Case Update - Appellate Edition
We looked at the US and Ohio Supreme Court decisions yesterday, so we'll pop the top and take a gander at the appellate decisions from the past week today...
Eric Walker, a minor, was badly injured in an auto accident, and through his father sued and obtained a judgment of $183,000, presenting evidence of medical bills in the amount of $93,000. Two years later, the father sued for reimbursement of the the medical bills. Too cute by half, the 1st District decides in Walker v. Hodge. Although the father's suit was timely -- he filed four years to the day after the accident, and the statute for medical bills incurred by a parent is four years -- the evidence clearly indicated the jury considered the medical bills in the award of damages to the son, so it was res judicata.
In Aldo v. Angle, the plaintiff mother argues that the trial court should have found the father was voluntarily underemployed after he quit his job with an private-sector aviation company to take a job with the Federal Aviation Administration. The 2nd District holds that just taking a job for less pay doesn't constitute underemployment; here, the father took the job because it offered better security. And Ezerski v. Mendenhall is a suit against a municipality for failure to secure storm sewer covers. The trial court had granted the municipality summary judgment on sovereign immunity grounds, but the 2nd District reverses, finding that proper maintenance of the sewers is a proprietary, not governmental, function.
Moving on to criminal cases, stale information will void a search warrant, but week-old information pertaining to drugs isn't stale, says the 6th District in State v. Alvarado. If you're going to shoot up a house, killing one child and wounding another, the resulting convictions of involuntary manslaughter, felonious assault, and discharging a firearm into a habitation won't merge, says the 10th District in State v. Coffman. What's more, pursuant to statute, the five-year specification for shooting out of a vehicle and the three-year spec for brandishing a firearm don't merge, either. In State v. Phillips, the defendant argued that his four prior OVI convictions shouldn't have been admitted, because the records of them did not contain any written jury waivers. No matter, says the 12th District; lack or invalid waiver of counsel is the only constitutional infirmity that can be used to collaterally attack a prior conviction and prevent it from being used to enhance a penalty.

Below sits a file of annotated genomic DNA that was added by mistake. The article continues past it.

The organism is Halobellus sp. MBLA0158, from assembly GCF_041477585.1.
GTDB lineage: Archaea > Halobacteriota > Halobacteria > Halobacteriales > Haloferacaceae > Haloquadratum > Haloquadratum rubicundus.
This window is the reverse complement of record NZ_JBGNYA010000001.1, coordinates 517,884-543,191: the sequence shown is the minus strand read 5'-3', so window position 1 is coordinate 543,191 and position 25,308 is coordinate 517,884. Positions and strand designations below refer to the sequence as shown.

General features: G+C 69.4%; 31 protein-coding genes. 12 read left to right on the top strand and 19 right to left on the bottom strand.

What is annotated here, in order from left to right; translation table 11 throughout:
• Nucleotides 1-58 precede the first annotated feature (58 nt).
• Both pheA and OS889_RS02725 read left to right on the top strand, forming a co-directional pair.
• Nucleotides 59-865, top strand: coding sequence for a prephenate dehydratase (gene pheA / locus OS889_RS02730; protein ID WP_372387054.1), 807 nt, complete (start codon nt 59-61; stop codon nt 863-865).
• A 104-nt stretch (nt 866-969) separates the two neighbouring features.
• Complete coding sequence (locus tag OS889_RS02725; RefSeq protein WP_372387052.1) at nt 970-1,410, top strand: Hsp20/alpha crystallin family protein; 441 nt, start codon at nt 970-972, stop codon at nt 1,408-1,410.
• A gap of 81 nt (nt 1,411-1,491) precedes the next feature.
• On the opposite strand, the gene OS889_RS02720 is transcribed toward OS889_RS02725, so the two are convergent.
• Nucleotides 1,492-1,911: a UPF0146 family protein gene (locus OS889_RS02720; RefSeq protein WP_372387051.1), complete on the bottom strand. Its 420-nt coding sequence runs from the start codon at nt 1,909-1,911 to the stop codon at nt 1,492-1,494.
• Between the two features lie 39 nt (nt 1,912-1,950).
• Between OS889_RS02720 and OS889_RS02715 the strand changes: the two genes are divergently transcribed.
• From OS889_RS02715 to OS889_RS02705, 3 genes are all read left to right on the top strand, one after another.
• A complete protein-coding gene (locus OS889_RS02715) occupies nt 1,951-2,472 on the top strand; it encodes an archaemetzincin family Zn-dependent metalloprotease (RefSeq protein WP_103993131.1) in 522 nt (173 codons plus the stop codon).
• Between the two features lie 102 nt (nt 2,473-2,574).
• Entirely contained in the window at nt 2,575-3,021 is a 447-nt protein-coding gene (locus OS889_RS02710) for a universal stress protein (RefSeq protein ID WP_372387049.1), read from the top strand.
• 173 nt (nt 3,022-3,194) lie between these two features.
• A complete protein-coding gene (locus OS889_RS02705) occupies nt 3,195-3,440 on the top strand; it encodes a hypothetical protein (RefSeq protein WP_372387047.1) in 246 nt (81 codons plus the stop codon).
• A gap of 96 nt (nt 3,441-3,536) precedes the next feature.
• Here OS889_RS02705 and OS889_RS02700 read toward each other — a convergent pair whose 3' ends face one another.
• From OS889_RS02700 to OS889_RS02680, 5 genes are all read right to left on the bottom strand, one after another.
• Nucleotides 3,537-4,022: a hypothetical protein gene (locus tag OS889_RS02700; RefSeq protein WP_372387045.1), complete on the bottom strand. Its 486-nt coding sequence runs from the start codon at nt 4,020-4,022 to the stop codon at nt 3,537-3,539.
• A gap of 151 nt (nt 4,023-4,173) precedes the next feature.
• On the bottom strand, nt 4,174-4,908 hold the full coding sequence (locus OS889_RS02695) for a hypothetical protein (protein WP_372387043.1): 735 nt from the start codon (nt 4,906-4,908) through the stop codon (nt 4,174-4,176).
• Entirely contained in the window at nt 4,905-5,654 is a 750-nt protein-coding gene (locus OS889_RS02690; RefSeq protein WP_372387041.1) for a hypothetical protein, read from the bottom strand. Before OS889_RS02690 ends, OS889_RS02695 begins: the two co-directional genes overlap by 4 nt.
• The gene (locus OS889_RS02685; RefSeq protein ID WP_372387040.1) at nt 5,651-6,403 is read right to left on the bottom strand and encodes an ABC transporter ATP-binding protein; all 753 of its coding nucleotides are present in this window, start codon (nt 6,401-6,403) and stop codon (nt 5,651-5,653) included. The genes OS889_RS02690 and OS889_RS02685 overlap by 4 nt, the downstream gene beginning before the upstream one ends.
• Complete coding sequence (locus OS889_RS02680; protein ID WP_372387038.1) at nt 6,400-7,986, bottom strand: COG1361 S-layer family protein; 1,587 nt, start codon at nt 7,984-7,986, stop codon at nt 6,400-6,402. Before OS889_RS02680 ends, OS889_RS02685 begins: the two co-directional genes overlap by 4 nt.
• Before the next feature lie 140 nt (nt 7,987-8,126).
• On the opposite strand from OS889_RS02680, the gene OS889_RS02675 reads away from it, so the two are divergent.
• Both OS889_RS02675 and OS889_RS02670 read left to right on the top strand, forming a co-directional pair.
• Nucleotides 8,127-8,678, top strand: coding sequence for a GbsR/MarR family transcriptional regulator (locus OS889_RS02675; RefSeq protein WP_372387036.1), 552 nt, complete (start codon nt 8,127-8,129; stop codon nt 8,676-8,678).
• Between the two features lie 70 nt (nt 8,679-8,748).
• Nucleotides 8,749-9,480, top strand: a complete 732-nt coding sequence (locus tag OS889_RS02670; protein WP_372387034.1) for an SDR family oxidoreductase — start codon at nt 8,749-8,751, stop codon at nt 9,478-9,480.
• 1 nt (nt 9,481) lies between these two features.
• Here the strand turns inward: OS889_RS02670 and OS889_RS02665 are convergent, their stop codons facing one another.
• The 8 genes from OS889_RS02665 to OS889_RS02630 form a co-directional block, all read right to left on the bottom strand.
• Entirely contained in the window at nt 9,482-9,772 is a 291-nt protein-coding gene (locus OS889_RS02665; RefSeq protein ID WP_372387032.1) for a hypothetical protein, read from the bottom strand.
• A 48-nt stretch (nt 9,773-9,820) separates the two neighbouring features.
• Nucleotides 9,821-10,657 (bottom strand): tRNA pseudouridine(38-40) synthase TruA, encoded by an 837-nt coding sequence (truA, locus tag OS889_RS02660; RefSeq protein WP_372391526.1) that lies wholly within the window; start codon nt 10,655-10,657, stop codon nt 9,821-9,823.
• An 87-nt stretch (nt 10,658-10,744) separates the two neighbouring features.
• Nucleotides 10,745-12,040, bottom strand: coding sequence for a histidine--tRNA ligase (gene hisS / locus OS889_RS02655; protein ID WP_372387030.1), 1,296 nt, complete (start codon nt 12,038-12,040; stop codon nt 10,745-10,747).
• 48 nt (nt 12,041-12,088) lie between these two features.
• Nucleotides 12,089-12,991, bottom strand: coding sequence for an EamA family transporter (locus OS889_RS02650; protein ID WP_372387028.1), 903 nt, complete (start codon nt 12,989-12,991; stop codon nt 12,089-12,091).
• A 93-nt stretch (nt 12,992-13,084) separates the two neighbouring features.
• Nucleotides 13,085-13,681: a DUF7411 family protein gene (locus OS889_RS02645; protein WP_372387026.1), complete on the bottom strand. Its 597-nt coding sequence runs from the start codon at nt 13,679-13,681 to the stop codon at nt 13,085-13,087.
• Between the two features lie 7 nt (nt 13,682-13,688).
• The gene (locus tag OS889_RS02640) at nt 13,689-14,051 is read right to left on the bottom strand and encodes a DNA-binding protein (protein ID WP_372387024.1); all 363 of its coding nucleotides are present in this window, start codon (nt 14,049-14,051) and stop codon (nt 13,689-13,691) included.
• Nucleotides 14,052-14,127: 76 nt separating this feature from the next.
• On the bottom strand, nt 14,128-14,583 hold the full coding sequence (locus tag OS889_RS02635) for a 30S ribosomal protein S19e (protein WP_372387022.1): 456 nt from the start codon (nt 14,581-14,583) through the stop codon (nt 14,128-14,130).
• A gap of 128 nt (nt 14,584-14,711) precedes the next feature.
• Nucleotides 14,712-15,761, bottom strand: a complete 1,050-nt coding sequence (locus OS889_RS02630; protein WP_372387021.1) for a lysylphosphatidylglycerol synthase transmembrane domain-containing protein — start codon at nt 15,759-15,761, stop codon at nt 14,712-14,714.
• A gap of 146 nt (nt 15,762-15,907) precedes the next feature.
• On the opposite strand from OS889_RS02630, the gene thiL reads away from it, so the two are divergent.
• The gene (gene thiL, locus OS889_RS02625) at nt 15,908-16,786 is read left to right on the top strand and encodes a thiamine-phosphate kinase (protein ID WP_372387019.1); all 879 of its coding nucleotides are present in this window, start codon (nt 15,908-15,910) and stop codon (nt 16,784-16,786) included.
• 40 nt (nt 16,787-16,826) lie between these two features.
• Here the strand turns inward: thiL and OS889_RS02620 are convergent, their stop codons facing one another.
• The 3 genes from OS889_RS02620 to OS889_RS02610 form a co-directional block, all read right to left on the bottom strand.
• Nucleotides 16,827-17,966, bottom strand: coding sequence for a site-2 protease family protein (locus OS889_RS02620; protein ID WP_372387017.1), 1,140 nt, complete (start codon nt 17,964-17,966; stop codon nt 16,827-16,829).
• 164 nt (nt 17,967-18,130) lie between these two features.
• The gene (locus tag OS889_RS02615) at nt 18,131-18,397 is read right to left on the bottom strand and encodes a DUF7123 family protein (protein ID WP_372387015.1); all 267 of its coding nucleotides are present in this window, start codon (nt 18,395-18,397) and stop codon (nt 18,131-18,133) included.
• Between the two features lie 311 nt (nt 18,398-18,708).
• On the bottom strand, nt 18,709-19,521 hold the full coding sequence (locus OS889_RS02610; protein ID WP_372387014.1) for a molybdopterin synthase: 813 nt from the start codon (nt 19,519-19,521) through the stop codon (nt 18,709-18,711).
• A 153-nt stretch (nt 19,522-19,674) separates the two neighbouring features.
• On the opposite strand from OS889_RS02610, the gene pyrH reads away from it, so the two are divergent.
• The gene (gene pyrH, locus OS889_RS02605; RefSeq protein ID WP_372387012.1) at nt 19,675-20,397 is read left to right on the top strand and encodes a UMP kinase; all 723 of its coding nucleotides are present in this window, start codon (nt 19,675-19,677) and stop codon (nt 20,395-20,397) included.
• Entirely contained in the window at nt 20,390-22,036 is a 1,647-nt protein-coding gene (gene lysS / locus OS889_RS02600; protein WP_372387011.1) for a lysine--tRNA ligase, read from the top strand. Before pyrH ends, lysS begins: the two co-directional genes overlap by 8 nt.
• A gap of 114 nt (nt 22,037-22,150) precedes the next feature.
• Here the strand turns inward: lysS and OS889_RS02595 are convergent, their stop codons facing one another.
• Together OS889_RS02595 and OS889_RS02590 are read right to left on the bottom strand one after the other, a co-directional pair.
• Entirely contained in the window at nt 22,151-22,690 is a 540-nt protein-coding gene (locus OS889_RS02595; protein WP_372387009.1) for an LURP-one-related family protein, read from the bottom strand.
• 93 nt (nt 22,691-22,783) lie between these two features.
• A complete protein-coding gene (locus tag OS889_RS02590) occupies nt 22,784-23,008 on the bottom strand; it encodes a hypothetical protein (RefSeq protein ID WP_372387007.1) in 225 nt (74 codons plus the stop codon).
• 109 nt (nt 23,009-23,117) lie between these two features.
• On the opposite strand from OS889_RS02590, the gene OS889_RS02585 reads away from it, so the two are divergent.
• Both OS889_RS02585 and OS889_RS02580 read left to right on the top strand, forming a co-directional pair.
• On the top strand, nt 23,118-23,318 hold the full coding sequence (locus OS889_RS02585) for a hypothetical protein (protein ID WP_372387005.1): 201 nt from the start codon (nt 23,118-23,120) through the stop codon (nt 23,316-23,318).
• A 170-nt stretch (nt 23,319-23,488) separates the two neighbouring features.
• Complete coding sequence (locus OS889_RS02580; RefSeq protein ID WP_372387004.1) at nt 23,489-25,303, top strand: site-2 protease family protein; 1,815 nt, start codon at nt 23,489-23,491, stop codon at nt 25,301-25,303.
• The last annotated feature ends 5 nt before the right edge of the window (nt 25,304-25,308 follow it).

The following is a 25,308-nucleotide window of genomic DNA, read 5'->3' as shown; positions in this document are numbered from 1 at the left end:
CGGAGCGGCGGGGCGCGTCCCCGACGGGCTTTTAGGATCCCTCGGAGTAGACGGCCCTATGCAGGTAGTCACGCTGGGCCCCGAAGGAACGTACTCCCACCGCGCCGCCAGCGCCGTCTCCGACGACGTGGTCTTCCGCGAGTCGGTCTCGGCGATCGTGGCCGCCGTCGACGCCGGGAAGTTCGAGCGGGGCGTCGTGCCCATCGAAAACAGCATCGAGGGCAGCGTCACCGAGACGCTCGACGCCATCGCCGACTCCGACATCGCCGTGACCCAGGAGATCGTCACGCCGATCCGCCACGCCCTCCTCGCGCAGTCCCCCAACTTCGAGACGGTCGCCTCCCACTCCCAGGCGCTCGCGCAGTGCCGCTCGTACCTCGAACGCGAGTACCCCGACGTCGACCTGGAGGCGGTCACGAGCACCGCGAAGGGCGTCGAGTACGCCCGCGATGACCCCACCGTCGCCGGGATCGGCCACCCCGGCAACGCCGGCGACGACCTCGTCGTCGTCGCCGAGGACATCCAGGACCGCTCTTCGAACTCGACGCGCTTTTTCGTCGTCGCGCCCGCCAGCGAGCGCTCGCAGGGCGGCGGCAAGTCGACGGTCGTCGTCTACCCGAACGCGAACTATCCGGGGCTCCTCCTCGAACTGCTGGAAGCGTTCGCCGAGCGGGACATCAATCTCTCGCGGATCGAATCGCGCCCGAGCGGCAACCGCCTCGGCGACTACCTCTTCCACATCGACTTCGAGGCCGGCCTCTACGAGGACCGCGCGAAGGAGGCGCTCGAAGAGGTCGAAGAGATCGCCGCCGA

The March of Techology. In State v. Osborne, the 9th District affirms the defendant's conviction for telephone harassment. Osborne and another girl, both apparently intoxicated, had gone into a Verizon Wireless store and used one of the demonstration phones to send derogatory, racially-charged text messages to the victim. And how did Osborne get caught? The victim's sister worked in the store, saw Osborne and the other girl using the phone and carrying on, and knew Osborne had been harrassing the victim.
Here's some people who should probably read this blog. In State v. Adams, the defendant's indictment for robbery included the mens rea element of recklessness, pursuant to State v. Colon. At the close of the trial, the prosecution moved to amend the indictment by removing the the element of recklessness, and the trial court agreed, stating that it was "superfluous." The 12th District reverses, and everybody gets to see if they can do it right the next time.
That's some organ you've got there. The LEXIS headnote for Bryant v. Spear-Hardy:
The trial court did not err by granting the civil stalking protection order, pursuant to R.C. 2903.214 and R.C. 2903.211, because there was sufficient evidence for the trial court to conclude that the wife had engaged in menacing by stalking. The pastor's wife knowingly caused the organist to believe that she would cause physical harm to her.